An ordinary person, Katharine Brennan calls herself. An ordinary person perhaps, but with an extraordinary gift for turning the prosaic into poetry, and for distilling the moments of joy in he often painful days.
I write from the inside of myself; I save the spoken word for acquaintances. We are privileged to share Katharine's very personal journal; she teaches us as mucha bout the meaning of courage, and poignantly reminds us of all that life holds.
Interspersed with her own writings are brief sayings that appealed to Katharine, wods of wit and wisdom from such thinkers as Dolly Parton, George Gurdjieff, William Blake, her mother, her husband, Carl Jung, and a novel called Dudley found lying in the washroom.'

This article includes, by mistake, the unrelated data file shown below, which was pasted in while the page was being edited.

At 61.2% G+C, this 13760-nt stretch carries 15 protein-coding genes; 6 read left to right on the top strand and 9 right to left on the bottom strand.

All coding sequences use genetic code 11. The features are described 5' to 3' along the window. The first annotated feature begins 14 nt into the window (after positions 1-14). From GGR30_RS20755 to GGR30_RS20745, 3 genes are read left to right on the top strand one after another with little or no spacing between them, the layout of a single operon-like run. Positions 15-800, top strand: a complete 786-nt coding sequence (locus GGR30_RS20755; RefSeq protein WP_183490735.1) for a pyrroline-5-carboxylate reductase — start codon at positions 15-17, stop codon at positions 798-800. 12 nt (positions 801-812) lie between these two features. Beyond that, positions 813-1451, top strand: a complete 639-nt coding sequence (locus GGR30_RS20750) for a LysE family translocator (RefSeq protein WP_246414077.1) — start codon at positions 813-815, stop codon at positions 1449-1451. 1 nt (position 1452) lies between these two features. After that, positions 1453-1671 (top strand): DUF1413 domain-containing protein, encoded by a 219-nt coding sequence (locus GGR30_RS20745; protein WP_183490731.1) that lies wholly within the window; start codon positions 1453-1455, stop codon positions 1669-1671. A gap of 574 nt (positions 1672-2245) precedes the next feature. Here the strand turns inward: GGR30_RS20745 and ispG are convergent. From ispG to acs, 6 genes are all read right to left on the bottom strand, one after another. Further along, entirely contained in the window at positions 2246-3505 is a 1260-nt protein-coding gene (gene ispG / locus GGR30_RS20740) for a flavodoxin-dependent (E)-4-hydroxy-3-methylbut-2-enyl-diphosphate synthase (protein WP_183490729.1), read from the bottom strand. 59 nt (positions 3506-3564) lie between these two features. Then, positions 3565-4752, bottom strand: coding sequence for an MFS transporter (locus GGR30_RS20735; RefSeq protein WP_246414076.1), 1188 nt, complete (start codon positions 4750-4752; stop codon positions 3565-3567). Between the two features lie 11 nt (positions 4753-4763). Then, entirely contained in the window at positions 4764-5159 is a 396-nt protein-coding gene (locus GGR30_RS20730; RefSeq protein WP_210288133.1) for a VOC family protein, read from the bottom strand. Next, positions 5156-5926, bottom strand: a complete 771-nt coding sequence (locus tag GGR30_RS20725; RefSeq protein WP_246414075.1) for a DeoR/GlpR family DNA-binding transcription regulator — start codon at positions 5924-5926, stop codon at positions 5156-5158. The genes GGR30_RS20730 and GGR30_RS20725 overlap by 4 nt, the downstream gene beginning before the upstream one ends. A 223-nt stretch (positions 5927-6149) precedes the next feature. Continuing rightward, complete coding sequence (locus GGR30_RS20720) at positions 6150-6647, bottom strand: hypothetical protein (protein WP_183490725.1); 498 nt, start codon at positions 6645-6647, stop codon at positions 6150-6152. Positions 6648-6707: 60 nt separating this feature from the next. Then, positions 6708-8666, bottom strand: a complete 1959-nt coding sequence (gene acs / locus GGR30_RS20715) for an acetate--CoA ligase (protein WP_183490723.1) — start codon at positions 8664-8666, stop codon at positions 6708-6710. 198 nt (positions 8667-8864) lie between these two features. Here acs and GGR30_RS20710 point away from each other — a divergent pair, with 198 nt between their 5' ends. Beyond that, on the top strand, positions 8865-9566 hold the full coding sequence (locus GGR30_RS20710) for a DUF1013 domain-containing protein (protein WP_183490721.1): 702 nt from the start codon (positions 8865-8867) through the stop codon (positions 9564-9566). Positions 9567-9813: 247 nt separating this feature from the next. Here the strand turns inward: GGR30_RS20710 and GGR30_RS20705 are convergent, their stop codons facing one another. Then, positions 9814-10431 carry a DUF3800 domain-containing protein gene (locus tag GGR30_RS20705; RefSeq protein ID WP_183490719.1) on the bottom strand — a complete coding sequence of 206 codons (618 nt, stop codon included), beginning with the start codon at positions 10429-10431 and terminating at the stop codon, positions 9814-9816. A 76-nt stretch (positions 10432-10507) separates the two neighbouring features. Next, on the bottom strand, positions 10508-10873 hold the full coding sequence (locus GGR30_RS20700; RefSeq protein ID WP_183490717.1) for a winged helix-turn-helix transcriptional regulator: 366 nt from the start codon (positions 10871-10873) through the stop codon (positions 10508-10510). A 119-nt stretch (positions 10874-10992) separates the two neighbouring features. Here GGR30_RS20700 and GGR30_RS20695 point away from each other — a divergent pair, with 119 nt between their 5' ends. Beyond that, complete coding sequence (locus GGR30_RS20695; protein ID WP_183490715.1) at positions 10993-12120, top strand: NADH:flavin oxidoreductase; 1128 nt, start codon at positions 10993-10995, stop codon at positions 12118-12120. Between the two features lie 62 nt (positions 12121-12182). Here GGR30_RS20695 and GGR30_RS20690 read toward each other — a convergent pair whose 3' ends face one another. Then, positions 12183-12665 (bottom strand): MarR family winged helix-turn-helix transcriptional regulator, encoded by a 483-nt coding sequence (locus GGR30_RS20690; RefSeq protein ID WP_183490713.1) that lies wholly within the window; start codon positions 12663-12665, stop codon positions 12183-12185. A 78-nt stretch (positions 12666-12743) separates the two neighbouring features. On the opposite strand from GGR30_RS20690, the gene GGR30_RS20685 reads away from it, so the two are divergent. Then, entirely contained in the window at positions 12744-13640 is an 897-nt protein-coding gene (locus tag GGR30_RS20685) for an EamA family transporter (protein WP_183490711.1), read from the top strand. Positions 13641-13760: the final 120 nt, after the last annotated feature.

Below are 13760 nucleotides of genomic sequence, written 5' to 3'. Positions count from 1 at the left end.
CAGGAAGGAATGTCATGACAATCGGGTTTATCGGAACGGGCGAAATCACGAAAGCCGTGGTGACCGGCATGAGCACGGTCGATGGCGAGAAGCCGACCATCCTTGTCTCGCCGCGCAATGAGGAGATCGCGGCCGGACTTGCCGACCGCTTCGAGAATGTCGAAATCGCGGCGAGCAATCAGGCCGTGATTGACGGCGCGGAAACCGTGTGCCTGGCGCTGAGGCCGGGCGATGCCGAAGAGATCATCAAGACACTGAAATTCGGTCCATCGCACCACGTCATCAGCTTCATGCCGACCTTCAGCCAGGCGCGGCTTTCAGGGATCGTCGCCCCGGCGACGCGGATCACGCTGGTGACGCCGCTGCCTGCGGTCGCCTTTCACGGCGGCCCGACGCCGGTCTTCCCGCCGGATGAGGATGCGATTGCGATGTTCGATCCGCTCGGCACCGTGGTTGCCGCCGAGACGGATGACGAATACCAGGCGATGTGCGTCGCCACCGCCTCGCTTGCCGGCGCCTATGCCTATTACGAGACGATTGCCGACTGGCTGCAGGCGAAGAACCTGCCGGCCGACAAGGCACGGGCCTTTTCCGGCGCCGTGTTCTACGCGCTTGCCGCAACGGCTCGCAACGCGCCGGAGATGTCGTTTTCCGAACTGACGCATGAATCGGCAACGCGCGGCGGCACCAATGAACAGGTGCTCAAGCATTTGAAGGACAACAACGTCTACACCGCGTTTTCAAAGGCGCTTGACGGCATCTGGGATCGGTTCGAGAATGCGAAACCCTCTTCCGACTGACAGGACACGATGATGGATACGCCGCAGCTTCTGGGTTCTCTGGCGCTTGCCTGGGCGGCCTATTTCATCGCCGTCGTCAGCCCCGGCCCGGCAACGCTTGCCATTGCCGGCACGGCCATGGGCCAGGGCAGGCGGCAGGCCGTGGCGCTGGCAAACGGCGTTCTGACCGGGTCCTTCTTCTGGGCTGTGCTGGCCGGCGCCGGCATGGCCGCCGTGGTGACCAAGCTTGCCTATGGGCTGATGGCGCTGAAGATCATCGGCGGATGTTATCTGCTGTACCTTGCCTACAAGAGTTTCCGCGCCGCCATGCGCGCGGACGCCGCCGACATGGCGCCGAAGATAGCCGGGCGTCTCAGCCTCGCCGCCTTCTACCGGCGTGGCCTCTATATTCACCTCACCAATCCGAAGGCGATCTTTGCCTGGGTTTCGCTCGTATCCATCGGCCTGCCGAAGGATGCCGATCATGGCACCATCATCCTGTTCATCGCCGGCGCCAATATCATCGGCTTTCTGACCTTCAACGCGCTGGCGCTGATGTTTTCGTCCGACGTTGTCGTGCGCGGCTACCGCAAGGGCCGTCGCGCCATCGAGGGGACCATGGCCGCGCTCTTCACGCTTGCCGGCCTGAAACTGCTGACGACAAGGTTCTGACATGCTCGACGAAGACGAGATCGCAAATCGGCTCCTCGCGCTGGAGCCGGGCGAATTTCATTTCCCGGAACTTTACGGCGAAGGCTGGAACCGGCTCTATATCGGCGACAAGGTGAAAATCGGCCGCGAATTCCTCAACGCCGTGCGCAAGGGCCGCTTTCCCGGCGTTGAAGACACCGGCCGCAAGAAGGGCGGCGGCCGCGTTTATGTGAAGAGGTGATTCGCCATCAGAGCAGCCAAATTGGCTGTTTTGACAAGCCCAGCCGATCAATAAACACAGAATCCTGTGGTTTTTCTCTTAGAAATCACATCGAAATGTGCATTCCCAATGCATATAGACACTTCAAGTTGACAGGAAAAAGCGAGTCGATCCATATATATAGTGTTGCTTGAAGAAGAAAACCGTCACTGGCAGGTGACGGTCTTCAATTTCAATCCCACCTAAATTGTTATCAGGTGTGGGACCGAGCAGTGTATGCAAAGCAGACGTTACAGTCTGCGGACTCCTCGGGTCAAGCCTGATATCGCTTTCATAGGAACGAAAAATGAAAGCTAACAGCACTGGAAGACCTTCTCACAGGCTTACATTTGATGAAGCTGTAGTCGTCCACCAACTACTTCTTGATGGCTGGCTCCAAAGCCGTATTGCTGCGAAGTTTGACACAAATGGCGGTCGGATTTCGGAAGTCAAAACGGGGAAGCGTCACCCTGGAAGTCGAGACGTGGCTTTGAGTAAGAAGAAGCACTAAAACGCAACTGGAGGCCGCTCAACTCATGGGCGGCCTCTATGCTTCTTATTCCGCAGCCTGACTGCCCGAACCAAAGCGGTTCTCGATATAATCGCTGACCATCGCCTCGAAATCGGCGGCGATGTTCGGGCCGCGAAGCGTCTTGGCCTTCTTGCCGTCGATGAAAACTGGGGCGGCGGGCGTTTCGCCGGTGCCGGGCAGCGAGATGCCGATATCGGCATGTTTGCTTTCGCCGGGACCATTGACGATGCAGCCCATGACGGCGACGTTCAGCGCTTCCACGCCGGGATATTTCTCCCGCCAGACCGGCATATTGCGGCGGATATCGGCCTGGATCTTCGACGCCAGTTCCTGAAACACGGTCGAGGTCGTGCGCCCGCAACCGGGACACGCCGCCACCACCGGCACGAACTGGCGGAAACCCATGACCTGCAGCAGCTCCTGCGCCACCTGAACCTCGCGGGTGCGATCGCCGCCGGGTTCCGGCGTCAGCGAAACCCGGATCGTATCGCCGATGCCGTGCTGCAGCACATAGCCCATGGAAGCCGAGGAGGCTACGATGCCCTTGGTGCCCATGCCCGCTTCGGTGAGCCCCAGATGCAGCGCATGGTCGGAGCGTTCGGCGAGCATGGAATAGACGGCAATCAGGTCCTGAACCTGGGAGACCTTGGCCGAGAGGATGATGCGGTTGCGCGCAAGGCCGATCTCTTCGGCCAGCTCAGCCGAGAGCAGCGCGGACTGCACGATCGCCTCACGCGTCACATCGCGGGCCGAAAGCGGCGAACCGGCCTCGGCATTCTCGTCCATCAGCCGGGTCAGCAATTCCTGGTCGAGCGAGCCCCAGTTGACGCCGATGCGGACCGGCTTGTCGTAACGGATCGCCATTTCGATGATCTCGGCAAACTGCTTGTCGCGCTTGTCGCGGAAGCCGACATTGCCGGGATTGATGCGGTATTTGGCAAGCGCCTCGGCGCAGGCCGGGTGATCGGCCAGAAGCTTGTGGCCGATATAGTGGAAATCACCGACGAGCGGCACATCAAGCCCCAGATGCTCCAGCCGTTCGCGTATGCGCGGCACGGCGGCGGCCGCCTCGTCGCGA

Losing her sigh, she sees the beauty of life clearly. Confined to a wheelchair and with her leg amputated, her world opens. In facing her approaching death, Katharine finds pleasure in the ordinary; sunrises and summer storms, conversation with friends and strangers, the satisfaction of chores and crafts. Through pain and depression her joie de vivre shines.